This summer I spent time in Berlin, the city formerly divided between the East and the West by a large concrete wall. When the wall came down, a whole country, Eastern Germany, disappeared with it and the story of that country is now largely told through the outsider’s – the “winner’s” – perspective.
In her book After the Wall, Jana Hensel reflects upon how, after the reunification, her own memories of the country she grew up in were changed by the expectations of visitors from the West who had come to see the deprivation and repression of the former German Democratic Republic:
Sadly for us, our country disappeared when we told these stories. In the mistaken belief that anecdotes were the stuff from which our new lives were made, we convinced ourselves that we liked telling our stories and even began exchanging them among ourselves. In the process, we lost touch with our true experiences, and one memory after another slipped away. Places like St. Nicholas Church as the site of the Monday Rallies or the Stasi Museum were not part of our childhood. They are symbols of its ending – of the demise of the GDR (24).
I visited the former East Berlin while I was there. It had been 20 years since the wall came down, and apart from some examples of decidedly Eastern European architecture, the differences between the East and the West were all but gone. My search for remnants of the old times, whatever they were, and led me to the Stasi-Museum.
The Stasi-Museum is located in the building which used to house the Ministerium für Staatssicherheit, the Ministry of State Security, a building much feared by the citizenry of the GDR. This feeling must have rubbed off on one of my fellow visitors. I met him just outside a large conference room which sat at the end of a long hallway on an eerily empty floor where the offices of the minister and his staff used to be. His eyes wide with a mixture of excitement and horror, he said, “I can barely bring myself to take pictures.” His voice was a loud whisper. “This is where they used to kill people, you know.”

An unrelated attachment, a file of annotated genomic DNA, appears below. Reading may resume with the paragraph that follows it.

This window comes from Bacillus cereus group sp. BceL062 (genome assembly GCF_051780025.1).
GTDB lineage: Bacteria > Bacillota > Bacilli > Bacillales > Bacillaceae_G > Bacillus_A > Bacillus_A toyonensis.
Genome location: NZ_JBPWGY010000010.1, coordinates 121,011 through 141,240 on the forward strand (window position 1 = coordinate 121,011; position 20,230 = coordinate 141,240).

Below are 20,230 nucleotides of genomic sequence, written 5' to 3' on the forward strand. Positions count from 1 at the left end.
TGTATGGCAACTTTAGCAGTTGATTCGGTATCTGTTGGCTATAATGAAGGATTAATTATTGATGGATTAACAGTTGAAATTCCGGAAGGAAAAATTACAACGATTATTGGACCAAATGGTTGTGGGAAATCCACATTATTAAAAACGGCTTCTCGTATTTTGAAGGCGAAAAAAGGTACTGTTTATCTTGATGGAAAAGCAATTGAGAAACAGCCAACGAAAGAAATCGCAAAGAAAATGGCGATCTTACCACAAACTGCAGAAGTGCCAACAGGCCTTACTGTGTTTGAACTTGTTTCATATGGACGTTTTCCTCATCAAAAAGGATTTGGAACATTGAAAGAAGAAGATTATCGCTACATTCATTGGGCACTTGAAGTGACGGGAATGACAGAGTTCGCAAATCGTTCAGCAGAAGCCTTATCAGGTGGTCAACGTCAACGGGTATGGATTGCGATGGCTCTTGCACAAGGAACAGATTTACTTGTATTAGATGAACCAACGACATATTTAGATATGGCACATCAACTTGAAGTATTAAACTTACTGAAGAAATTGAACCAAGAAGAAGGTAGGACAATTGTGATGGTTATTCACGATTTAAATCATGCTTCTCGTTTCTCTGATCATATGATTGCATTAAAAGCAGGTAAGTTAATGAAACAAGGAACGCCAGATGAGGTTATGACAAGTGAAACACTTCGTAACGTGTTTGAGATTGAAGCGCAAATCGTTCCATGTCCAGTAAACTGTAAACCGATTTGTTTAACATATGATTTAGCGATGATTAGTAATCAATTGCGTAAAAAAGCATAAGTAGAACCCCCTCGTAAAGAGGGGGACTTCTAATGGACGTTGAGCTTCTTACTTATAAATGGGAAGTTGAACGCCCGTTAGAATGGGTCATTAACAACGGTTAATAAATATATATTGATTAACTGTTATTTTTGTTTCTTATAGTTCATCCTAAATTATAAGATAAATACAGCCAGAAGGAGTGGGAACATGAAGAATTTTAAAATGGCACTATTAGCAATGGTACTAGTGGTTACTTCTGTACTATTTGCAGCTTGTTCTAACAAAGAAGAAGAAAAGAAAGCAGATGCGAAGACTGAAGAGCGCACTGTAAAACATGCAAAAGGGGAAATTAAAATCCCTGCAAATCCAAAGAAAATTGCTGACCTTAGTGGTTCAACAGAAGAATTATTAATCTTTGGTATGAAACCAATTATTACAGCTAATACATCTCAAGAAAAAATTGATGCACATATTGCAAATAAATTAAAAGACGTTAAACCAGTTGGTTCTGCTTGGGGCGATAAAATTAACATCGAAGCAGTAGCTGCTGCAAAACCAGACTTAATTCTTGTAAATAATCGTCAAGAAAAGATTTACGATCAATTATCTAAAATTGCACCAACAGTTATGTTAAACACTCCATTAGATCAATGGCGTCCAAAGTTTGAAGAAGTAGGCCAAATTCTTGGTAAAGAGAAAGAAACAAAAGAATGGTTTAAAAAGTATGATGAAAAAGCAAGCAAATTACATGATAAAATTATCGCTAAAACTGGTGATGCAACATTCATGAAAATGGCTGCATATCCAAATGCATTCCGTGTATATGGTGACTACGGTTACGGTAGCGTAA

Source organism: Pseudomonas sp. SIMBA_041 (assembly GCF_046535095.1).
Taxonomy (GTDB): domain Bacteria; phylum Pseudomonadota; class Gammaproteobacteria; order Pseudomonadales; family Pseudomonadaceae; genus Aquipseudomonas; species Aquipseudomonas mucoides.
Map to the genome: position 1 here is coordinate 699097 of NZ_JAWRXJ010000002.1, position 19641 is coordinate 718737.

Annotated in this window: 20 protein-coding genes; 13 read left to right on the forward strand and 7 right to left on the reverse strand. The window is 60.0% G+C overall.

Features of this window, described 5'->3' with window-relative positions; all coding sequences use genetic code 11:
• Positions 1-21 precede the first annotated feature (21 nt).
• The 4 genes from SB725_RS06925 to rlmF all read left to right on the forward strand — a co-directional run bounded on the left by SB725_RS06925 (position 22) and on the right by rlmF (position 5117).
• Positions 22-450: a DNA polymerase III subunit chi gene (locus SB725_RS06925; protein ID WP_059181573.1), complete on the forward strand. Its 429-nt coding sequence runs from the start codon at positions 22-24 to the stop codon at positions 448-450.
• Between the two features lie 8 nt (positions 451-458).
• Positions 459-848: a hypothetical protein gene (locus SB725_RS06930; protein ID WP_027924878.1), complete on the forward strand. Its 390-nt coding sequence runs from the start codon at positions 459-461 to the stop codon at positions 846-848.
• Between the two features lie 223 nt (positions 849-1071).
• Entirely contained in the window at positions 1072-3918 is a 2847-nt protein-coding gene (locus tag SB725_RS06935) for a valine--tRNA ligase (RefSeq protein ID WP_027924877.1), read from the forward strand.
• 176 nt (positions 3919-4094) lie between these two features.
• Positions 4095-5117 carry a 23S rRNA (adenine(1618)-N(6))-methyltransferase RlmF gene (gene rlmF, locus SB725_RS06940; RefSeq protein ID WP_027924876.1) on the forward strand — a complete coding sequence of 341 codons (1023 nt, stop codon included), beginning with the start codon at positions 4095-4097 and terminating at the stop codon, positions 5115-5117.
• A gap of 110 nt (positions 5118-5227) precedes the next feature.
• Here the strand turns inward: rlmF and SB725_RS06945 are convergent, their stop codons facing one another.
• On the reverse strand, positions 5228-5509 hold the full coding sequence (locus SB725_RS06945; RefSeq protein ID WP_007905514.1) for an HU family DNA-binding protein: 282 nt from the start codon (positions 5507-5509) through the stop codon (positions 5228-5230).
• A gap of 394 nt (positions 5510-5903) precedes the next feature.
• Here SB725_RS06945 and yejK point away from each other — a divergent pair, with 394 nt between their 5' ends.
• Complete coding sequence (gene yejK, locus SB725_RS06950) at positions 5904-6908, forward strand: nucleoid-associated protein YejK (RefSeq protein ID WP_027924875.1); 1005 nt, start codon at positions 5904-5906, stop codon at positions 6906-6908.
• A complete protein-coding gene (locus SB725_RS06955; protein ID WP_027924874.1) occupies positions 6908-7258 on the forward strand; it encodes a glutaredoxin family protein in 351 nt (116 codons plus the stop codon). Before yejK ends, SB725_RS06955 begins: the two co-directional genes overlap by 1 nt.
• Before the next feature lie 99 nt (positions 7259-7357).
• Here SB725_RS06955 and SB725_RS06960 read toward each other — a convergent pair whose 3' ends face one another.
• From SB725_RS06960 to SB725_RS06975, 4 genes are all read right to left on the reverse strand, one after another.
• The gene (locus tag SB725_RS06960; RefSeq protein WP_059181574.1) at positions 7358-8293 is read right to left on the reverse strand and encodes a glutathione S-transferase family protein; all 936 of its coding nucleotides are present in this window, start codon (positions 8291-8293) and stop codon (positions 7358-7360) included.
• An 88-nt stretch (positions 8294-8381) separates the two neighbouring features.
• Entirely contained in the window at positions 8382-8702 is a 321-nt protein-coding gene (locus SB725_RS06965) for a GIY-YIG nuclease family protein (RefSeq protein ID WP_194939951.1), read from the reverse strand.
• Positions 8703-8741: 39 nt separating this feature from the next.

“This is the conference room,” I replied, but he just looked at me like I just didn’t get it and walked away.
I met him again on another floor, and again he shared his observations with me – his fellow outsider, voyeurs into a re-written past – and again it was in a whisper: “Around the corner, that is where they really killed people.” I turned the corner to find a mock-up of a prison cell. Next to it was a large sign which specified in bold letters: “This Cell Is Not Original To This Building But A Replica Of A Cell From [Name Of Prison]”.
Later on the subway, I reflected upon my experiences in the museum and those of Ms. Hensel, and how they in many ways seem to apply to Jonestown and Peoples Temple too. As St. Nicholas Church has become a symbol – not of the lived experiences of Ms. Hensel, but of the way outsiders interpret the events that led to the end of GDR – so has Jonestown become a symbol, not of the lives that were lived there, of the hopes and dreams and work of the people there, but of their tragic demise and everything that we, the outsiders, choose to read into that. And once it has taken on this new meaning, it is so difficult for us, the outsiders, to escape the gravity of that symbol and see beyond the meaning we read into it ourselves. When we see pictures of Jonestown, we strain to find that sign with the Santayana quote about remembering the past which we have seen in the gruesome photos of the aftermath. We look for Jim Jones’ “throne” from which he issued so many orders, including – at least in our minds – the order to die. We wonder which building housed the radio room mentioned so chillingly in the death tape, and which housed the medical dispensary where the poison was kept, and which was the guest house where two lawyers were warned about the imminent carnage. All these images are true to the actual events, but they have often disappeared into that black hole of Jonestown as a symbol. They prevent us from seeing Jonestown as anything but a site of death and horror. They stop us from asking proper questions about the story of Peoples Temple and listening properly to the replies we get. Can we break free from that field of gravity of Jonestown the symbol? It will require a conscious effort to continuously re-examine the questions we ask and our reasons for asking them. But it is important that we try.
Stasi-Museum, Forschungs- und Gedenkstätte Normannenstr., Ruschestr. 103, Haus 1, 10365 Berlin, Germany